In this study, age at diagnosis was significantly lower in the retroauricular approach (n=42) and TA (n=50) groups than in the conventional group (n=61) (P<0.001) (Table 1). The frequency of occurrence of vocal cord paralysis, inadvertently excised parathyroid, and hematoma did not differ among the groups (P=0.447, 0.519, and 0.069, respectively) (Table 2). Three months postoperatively, maximal vocal pitch was significantly higher in the retroauricular group than in the conventional and transaxillary groups (P=0.021) (Figure 6). Although the overall pain score was not different, the dysphagia handicap index in the retroauricular group at 1 month postoperatively was significantly higher (P<0.001) than that in the other groups. Chest paresthesia was significantly more severe in the transaxillary group, especially at 3 months postoperatively (P=0.035). The cosmetic satisfaction score was significantly higher in the retroauricular group and transaxillary group than in the conventional group (P=0.001 and 0.035, respectively) at 3 and 6 months postoperatively (Figure 7). Therefore, this study demonstrated that both retroauricular hemithyroidectomy were associated with excellent surgical outcomes, especially in terms of cosmesis; however, delayed recovery of swallowing with the retroauricular approach may be a worrisome factor.
The benefits of retroauricular approach over the other better-known endoscopic approaches such as the TA, and bilateral axillo-breast approach (BABA) are as follows: (I) the working distance to the thyroid gland is shorter. A smaller area of dissection compared to other endoscopic approaches will result in less tissue trauma. In a cadaveric study, the area of dissection required to accomplish a transaxillary thyroidectomy was 38% greater than that necessary for a retroauricular approach (12); (II) the operation would be more comfortable due to familiar local anatomical structures, easier to address level VI lymph nodes along the RLN compared with the TA approach; (III) the risk of intraoperative great vessel injury would also be avoided (Table 3).
Although retroauricular approach is technically feasible and safe intraoperatively and has comparable surgical outcomes, the oncologic safety of the procedure for thyroid cancer needs to be established. The major limitation of this approach is that a bilateral retroauricular approach is necessary when total thyroidectomy is indicated.
In our study, retroauricular approach was found to be superior to conventional open thyroidectomy in terms of the excellent cosmetic outcome and is comparable to, or at least not inferior to, that of conventional open thyroidectomy in a prospective 1-year comparative functional study. However, a longer operative time was observed with TA thyroidectomy and RA thyroidectomy. Surgeons should keep in mind that longer operation times and the associated postoperative morbidity may be inevitable even in the hands of an experienced surgeon. Moreover, the procedures in this study were performed by a high-volume surgeon (performing over 200 cases of conventional thyroidectomy and over 150 cases of extra-cervical thyroidectomy per year). Were the studies to be performed by low-volume surgeon(s)? The result could be totally different with adverse patient complaints becoming a more prominent feature of the study.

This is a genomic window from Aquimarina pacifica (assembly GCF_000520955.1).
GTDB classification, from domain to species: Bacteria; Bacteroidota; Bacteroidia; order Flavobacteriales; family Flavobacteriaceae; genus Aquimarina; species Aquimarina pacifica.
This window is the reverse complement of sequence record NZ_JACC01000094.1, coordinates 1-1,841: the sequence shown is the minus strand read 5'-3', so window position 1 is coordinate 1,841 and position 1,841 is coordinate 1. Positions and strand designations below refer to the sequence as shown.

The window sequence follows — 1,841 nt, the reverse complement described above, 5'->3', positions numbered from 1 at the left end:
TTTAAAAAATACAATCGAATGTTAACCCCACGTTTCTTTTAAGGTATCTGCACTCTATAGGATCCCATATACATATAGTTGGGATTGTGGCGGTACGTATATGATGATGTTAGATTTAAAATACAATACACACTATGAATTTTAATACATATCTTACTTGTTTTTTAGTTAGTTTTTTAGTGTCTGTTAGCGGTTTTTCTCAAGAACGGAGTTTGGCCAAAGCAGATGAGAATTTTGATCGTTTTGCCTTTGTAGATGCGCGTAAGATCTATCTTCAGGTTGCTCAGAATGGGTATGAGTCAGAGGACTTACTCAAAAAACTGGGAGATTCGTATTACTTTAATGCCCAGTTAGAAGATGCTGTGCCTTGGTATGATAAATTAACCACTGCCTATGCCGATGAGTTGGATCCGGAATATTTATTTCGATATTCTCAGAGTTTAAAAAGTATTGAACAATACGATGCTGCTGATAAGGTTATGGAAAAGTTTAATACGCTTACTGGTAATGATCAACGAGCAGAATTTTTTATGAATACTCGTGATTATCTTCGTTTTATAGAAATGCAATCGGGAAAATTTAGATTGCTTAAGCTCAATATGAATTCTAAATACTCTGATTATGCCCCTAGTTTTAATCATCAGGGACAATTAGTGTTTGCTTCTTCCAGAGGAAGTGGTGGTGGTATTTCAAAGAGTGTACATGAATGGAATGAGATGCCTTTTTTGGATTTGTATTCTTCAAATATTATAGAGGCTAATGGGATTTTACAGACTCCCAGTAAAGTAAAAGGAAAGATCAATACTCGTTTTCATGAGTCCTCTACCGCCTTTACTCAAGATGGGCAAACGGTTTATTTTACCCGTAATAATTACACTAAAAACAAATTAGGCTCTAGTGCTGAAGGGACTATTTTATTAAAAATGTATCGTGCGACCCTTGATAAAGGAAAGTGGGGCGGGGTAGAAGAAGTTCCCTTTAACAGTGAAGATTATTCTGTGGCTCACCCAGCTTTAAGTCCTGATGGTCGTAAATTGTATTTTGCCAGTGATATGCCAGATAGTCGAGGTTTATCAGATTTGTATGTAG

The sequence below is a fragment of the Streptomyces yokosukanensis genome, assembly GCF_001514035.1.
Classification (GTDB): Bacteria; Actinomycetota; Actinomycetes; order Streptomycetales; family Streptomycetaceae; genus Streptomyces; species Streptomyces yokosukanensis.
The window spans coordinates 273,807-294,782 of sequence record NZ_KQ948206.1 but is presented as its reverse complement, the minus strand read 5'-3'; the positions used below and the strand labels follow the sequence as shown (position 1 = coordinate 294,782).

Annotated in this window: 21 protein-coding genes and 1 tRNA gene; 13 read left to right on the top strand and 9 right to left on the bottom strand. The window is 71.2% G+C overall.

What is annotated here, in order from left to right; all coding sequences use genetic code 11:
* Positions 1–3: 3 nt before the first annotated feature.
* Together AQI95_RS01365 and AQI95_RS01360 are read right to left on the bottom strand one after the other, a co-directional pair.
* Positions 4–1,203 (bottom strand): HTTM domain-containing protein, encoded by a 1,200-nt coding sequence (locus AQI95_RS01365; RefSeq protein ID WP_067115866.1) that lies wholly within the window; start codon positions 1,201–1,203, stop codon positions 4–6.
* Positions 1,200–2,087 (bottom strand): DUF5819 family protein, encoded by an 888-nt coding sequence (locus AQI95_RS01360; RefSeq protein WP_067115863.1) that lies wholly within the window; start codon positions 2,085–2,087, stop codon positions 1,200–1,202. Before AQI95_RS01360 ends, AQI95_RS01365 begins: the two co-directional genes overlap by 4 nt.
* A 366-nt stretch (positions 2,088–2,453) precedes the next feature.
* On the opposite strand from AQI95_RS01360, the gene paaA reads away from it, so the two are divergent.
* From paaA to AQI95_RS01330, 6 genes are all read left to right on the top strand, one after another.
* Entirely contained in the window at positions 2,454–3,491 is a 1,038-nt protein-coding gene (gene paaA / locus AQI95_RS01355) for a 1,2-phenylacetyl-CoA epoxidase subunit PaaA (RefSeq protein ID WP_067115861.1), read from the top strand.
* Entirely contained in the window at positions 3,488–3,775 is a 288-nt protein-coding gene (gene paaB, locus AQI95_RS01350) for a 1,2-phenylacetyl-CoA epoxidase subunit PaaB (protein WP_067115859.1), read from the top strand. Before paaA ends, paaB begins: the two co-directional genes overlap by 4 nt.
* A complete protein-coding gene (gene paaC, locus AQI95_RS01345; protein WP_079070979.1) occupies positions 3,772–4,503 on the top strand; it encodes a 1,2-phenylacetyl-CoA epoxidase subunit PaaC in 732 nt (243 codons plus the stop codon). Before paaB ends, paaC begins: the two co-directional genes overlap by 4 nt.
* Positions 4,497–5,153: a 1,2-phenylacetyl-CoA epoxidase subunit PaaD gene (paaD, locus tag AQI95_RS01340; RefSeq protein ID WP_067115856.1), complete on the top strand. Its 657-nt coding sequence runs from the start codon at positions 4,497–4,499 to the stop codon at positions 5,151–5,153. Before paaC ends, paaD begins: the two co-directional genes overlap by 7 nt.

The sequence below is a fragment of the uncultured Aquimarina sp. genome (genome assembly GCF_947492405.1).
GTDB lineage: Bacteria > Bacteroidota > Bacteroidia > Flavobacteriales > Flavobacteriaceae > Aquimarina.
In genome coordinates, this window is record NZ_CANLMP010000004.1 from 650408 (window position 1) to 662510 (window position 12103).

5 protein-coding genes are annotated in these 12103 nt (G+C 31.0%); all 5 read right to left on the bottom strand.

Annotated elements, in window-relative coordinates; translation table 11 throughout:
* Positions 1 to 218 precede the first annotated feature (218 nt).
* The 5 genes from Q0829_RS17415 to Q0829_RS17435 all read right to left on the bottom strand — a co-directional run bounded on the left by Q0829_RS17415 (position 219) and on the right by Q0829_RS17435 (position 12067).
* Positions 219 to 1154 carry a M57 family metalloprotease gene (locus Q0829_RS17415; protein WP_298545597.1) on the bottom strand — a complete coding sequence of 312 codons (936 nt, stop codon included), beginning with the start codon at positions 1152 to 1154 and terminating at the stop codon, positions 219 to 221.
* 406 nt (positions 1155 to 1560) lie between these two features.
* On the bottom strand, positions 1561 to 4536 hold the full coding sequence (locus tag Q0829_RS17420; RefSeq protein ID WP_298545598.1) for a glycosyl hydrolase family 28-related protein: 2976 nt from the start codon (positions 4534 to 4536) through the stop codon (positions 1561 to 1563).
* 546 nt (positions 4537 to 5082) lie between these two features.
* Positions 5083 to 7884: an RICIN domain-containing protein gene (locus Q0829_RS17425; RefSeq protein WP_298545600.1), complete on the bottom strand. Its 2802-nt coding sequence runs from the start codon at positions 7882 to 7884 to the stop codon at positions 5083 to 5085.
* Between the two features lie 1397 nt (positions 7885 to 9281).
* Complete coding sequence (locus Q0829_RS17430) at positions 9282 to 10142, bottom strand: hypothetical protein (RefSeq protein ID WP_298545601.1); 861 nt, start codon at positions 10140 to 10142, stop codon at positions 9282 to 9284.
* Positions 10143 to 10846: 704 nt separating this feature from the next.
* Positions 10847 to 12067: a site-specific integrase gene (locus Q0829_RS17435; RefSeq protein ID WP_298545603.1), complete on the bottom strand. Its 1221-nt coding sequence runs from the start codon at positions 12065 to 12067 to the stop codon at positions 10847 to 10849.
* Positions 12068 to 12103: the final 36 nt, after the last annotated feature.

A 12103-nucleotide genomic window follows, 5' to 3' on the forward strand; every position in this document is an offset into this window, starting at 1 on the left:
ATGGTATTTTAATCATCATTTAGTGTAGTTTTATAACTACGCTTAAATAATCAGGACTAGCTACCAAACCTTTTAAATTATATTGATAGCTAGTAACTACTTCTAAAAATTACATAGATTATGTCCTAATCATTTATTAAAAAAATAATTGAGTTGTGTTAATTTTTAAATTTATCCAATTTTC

Although the overall complication rate was approximately equal in all groups, parathyroid identification and preservation tended to be better with TA thyroidectomy and RA thyroidectomy than with conventional open thyroidectomy, which in a further study with a larger cohort, could result in a lower complication rate. Both TA thyroidectomy and RA thyroidectomy were associated with better postoperative functional outcomes, including voice and cosmetic outcomes. Recovery of maximal vocal pitch was best with RA thyroidectomy, while swallowing outcomes were better with TA thyroidectomy than with the other approaches. Longer operative times with TA thyroidectomy and RA thyroidectomy, delayed recovery of swallowing with RA thyroidectomy are the issues that remain to be overcome. A further prospective study with a larger cohort is needed to elucidate the surgical outcomes (including the complication rate) and the role of robotic systems in RA thyroidectomy.
Conflicts of Interest: The authors have no conflicts of interest to declare.